In some cases, both variations might be used frequently for the same meaning. For example, sinnlos and sinnfrei are pretty much synonyms. In others, both have a distinct meaning and mixing them up would sound very weird to the native speaker. Or one of them won't be used at all. Why is there no endfrei, for example? I can't give you a reason. You have to memorize it like this.

I think the harsh truth is that you have to learn each of them as a separate lexicon entry.

The roots of -los and -frei share the same mental image, so it's difficult to use that to distinguish them from each other:

  • -los comes from the same root as loose (*lausaz)
  • -frei comes from the same root as free (*frijaz)

In both cases, something is separated from something else, metaphorically speaking. Semantically, it makes the same sense to say that something is rostlos (~loose from rust/rust-less) than to say it is rostfrei (~free from rust/rust-free). My guess is that 90% of the reason why rostfrei is the one used (even though rostlos isn't wrong and would be well understood to mean the same thing!) is that it is much easier to distinguish from the similar sounding rastlos (restless). That and the marketing factor tofro mentioned. "Freedom" is always a good association with your product, isn't it.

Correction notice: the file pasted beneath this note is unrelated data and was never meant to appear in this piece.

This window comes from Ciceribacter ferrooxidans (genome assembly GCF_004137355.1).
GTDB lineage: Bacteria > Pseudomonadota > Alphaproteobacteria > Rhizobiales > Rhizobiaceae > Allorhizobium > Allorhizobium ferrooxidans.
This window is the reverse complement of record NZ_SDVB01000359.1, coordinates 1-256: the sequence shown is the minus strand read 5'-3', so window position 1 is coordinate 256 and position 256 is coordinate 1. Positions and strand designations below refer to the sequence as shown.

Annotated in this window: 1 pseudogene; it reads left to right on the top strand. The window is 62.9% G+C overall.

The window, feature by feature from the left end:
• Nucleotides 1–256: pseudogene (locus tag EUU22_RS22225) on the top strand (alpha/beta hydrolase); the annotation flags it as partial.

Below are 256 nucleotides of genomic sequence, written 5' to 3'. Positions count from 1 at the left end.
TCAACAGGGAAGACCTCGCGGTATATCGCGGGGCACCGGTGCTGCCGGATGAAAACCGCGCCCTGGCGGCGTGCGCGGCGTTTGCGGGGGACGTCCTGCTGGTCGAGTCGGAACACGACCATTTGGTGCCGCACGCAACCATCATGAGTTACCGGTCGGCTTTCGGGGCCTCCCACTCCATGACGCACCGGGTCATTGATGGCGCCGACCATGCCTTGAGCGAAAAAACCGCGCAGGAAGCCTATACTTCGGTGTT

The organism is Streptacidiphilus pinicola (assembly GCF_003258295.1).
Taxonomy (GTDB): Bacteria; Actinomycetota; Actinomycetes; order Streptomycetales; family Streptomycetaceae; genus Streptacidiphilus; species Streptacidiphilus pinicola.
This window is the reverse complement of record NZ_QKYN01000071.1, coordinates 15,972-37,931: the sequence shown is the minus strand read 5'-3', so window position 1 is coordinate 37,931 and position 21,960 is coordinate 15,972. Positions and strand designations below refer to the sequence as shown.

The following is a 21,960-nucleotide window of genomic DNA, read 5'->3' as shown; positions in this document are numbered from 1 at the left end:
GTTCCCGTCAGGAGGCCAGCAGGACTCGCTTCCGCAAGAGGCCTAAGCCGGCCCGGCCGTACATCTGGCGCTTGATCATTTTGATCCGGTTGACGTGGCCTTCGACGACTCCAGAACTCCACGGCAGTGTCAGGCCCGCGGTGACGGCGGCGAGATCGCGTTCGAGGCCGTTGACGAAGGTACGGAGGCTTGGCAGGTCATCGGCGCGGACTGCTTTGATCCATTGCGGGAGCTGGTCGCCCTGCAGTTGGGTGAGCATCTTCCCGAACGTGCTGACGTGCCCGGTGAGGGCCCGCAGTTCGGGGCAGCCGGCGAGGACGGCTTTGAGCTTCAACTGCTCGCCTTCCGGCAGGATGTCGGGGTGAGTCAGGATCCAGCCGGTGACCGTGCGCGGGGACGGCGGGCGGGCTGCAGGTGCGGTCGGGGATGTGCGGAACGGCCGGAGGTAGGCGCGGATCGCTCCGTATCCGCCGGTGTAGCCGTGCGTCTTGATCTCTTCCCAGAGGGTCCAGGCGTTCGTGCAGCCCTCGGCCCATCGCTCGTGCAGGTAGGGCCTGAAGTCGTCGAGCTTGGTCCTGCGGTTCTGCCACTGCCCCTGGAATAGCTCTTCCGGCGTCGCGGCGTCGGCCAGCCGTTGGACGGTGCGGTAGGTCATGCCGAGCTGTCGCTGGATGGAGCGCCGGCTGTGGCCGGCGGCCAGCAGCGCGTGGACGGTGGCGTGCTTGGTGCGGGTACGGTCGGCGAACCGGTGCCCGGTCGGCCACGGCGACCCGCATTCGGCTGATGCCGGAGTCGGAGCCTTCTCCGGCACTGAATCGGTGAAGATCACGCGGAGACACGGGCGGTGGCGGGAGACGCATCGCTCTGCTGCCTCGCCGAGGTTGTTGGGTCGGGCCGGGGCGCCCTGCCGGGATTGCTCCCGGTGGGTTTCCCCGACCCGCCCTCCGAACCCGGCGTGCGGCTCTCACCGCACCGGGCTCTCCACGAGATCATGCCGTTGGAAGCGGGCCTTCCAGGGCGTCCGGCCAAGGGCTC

In some cases, both variations might be used frequently for the same meaning. For example, sinnlos and sinnfrei are pretty much synonyms. In others, both have a distinct meaning and mixing them up would sound very weird to the native speaker. Or one of them won't be used at all. Why is there no endfrei, for example? I can't give you a reason. You have to memorize it like this.

2 added 102 characters in body
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I think the harsh truth is that you have to learn each of them as a separate lexicon entry.

The roots of -los and -frei share the same mental image, so it's difficult to use that to distinguish them from each other:

  • -los comes from the same root as loose (*lausaz)
  • -frei comes from the same root as free (*frijaz)